World Bank pledges more funds for poor in troubled states

By Anna Yukhananov

WASHINGTON (Reuters) - World Bank President Jim Yong Kim laid out a new strategy for the global development lender on Tuesday that includes a sharp increase in funds to help poor people in nations scarred by conflict and a pledge to partner with the private sector.

He also warned that a partial government shutdown in a politically divided Washington could have far-reaching consequences for the poor given the troubling signal it sends about the world's largest economy.

U.S. fiscal uncertainty "combined with other sources of volatility in the global economy could do great damage to emerging markets and developing countries in Africa, Asia, and Latin America that have lifted millions of people out of poverty in recent years," he said.

Kim has sought to energize the bank around a poverty-eradication goal since he assumed his post last year and has launched a major reorganization to make the institution more nimble and useful, especially to middle-income countries.

Inequality and limited opportunities for the poorest people in each country can drive instability and breed conflict, Kim said, pointing to developments in the Middle East, where a wave of protests drove decades-old rulers from power.

"This is what happens when prosperity is reserved for a select few," he said. "All of those left out feel deeply the burn of inequity."

In April, Kim committed the bank to twin goals of eliminating extreme poverty by 2030 and boosting the incomes of the poorest 40 percent of the population in each country.

To meet its goals amid greater competition for development funds and a tight budget, the World Bank must focus on "bold" projects and technical solutions to countries, Kim added.

That will involve working with the bank's private sector arm, the International Finance Corporation (IFC), to encourage businesses to create jobs in poorer countries.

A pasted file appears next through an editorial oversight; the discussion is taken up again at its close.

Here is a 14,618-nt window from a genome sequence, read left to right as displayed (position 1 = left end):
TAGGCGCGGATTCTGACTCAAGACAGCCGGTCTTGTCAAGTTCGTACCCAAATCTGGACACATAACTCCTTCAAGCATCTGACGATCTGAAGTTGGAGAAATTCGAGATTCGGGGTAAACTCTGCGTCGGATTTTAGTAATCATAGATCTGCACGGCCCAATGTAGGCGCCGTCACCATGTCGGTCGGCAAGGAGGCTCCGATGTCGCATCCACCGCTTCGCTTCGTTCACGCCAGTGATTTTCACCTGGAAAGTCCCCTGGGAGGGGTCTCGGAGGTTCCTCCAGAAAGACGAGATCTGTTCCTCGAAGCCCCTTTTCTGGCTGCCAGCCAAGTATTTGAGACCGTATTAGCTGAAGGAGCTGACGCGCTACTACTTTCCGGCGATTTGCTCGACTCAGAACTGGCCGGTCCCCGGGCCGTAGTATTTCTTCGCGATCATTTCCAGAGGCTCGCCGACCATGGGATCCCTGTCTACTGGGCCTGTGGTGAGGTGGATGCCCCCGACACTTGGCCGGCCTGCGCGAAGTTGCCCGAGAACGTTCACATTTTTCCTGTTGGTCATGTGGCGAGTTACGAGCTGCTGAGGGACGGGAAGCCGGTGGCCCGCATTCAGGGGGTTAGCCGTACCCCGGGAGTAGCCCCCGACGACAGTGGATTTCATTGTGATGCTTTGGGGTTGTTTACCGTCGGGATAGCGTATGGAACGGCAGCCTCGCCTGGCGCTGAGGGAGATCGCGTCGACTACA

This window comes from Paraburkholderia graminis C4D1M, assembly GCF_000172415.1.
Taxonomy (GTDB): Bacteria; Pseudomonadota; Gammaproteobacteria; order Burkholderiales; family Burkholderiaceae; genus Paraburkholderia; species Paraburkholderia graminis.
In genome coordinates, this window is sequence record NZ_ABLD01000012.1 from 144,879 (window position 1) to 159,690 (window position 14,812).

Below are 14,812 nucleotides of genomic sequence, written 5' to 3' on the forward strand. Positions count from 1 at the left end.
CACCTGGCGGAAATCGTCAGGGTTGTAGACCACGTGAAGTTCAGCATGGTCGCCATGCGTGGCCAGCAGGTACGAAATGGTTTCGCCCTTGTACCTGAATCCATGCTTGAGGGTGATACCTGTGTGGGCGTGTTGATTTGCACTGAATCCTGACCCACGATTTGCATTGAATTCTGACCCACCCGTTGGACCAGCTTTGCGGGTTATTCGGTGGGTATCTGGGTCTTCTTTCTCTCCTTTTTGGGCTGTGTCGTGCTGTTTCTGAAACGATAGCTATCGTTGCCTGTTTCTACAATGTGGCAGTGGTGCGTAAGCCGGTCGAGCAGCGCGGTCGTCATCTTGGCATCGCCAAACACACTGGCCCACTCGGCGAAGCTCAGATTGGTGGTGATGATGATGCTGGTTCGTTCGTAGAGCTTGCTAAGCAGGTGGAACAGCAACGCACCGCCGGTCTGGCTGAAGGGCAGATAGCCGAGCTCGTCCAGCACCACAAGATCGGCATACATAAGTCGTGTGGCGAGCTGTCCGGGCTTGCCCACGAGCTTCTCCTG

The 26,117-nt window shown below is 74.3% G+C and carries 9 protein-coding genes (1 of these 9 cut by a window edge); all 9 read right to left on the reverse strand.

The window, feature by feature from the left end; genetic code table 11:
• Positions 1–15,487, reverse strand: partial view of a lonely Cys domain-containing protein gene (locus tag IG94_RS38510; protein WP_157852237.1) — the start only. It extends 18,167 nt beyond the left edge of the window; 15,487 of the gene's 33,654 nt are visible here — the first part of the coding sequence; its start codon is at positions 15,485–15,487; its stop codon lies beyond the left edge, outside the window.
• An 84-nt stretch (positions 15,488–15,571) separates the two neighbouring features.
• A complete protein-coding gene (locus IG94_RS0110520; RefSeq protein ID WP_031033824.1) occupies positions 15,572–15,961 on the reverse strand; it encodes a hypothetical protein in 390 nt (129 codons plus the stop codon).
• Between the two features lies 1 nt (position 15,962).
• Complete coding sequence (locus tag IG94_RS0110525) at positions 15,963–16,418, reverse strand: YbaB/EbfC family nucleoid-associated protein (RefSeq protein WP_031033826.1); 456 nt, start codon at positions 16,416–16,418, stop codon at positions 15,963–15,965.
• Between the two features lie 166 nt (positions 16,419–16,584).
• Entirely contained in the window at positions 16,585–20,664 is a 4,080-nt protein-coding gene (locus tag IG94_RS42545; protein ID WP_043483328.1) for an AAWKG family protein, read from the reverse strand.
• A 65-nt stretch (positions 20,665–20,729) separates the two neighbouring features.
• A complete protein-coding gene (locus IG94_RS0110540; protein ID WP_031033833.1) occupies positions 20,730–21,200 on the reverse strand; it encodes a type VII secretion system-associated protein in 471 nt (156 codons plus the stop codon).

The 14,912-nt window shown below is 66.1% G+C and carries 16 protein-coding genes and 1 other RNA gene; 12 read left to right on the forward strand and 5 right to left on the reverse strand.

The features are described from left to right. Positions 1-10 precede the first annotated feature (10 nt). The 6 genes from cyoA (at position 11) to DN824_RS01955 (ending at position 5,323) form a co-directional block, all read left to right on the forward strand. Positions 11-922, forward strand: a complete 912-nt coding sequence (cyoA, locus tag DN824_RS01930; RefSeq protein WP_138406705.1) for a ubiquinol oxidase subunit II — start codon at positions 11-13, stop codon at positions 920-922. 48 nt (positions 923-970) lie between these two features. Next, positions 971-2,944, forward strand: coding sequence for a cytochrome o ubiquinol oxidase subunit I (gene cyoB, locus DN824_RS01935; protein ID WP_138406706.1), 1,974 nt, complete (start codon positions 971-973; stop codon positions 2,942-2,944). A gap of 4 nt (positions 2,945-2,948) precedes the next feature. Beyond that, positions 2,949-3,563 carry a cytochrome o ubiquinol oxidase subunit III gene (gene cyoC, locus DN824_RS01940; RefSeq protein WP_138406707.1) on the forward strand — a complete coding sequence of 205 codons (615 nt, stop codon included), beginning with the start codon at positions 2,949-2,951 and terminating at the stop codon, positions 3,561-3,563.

"Embracing the private sector and their role in development is not about whether you like the private sector or you have warm feelings about (it)," he said, adding that it would be impossible to eliminate poverty and meet the infrastructure needs of poor countries with public money alone.

Aid from the official sector totals about $125 billion a year, but India alone is likely to need $1 trillion for infrastructure in the next few years.

Meeting its goals will also require the World Bank to focus on so-called fragile states, those either in conflict or vulnerable to it, which will house most of the world's poor people in the next five years. Kim said the bank's fund for the poorest will plan to increase its funding to fragile states by 50 percent over the next three years, as would the IFC.

According to a draft strategy paper presented to the bank's board last month, and seen by Reuters, the new focus will require cutbacks in other programs as the bank seeks to become more selective in its lending.

Kim made no mention of cuts in his speech ahead of the International Monetary Fund-World Bank annual meetings next week. In comments to reporters afterwards, Kim said the bank's comparative advantage lies in large-scale, "transformational" projects that can impact many people and address big problems, rather than focusing on small pilot projects.

He pointed to the example of $340 million the bank approved in August to finance a hydropower plant in central Africa's Great Lakes region to bring electricity to the power grids of three countries.

But the bank's increased support for such projects could put it in conflict with some aid groups, who contend big projects are more likely to disrupt the environment and displace people.

Kim also challenged people to build a social movement around the issue of fighting poverty, urging the use of social media and petitions.

He also reiterated the bank's commitment to addressing climate change, saying it is impossible to tackle poverty without dealing with the effects of a warmer world.

The World Bank wants to fund 10,000 megawatts of energy in three years, equivalent to the entire capacity of Peru, and also help 12 countries reform their energy subsidies, he said. (Reporting by Anna Yukhananov; editing by Krista Hughes, Tim Ahmann and Chizu Nomiyama)

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